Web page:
Churning and Burning CEOs – A corollary to the hunt for the one perfect solution often manifests itself in the hunt for the one perfect executive. Beware of associations who are lurching from one executive to the next. Many times a board will assume the current executive simply isn’t up to the challenge and expect someone new to turn things around only to find out the new executive can’t magically “fix” the problems either. What those boards fail to recognize is the board itself is at least as responsible for the current predicament as the executive. While they may have changed executives, they haven’t changed themselves. Some groups even give the head position to someone within their own industry or profession assuming their “insights” into the membership will prove to be the magic answer. The learning curve associated with being a chief staff executive on top of an already combustible situation is likely to do that well-meaning, newly appointed member-executive in before they even have time to order their ergonomically correct desk chair.
The Vision Kaleidoscope – Association leaders can become obsessed with finding the one perfect vision for their organization. They believe the organization’s vision just needs to be more powerful. Bigger. Grander. Then all of their execution issues will resolve themselves. The hunt will lead to multiple planning sessions and retreats galore. These association volunteers and staff leaders are hypnotized by the vision kaleidoscope. They put it up to their eyes and see so many pretty colors to fine tune, to watch change shape or to take on entirely different forms. They will vision themselves to death, and probably leave a number of third party consultants in their wake as they search for the one “right” vision that will transform their entire association/industry/profession in one fell swoop.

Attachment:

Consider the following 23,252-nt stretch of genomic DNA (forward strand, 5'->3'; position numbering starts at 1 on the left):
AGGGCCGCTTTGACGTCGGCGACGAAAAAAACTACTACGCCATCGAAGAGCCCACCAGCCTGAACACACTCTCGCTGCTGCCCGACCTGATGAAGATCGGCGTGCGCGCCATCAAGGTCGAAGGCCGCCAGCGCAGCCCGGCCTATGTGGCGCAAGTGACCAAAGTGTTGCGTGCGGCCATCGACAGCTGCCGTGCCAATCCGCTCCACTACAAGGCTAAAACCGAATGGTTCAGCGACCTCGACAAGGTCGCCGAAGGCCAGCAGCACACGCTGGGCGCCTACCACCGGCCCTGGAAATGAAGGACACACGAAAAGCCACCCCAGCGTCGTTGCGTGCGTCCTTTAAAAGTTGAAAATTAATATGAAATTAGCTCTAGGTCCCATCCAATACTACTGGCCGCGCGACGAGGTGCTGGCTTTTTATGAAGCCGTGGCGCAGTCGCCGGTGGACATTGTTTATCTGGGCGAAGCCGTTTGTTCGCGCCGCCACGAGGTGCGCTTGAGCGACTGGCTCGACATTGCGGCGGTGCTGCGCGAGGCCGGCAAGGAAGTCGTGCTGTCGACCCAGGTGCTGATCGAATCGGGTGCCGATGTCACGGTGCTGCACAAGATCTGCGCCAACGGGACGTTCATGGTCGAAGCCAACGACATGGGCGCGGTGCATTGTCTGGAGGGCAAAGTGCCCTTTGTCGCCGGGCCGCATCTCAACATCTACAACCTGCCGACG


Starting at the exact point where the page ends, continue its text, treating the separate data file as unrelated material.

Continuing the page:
The Hyperbole Hustle – New, new, new! It’s all new. It’s what we’ve been waiting for! It will revolutionize the industry! Association leaders who find themselves in desperate times often resort to hyped up language and hyperbole. Words like re-invented, re-imagined and re-engineered abound among grand gestures and sweeping generalizations. Much time is wasted on describing a utopian vision of the future but actual documented results are scarce. Smoke and mirrors is a time-tested tradition meant to distract key stakeholders while the leadership grapples with the fact there is no there, there.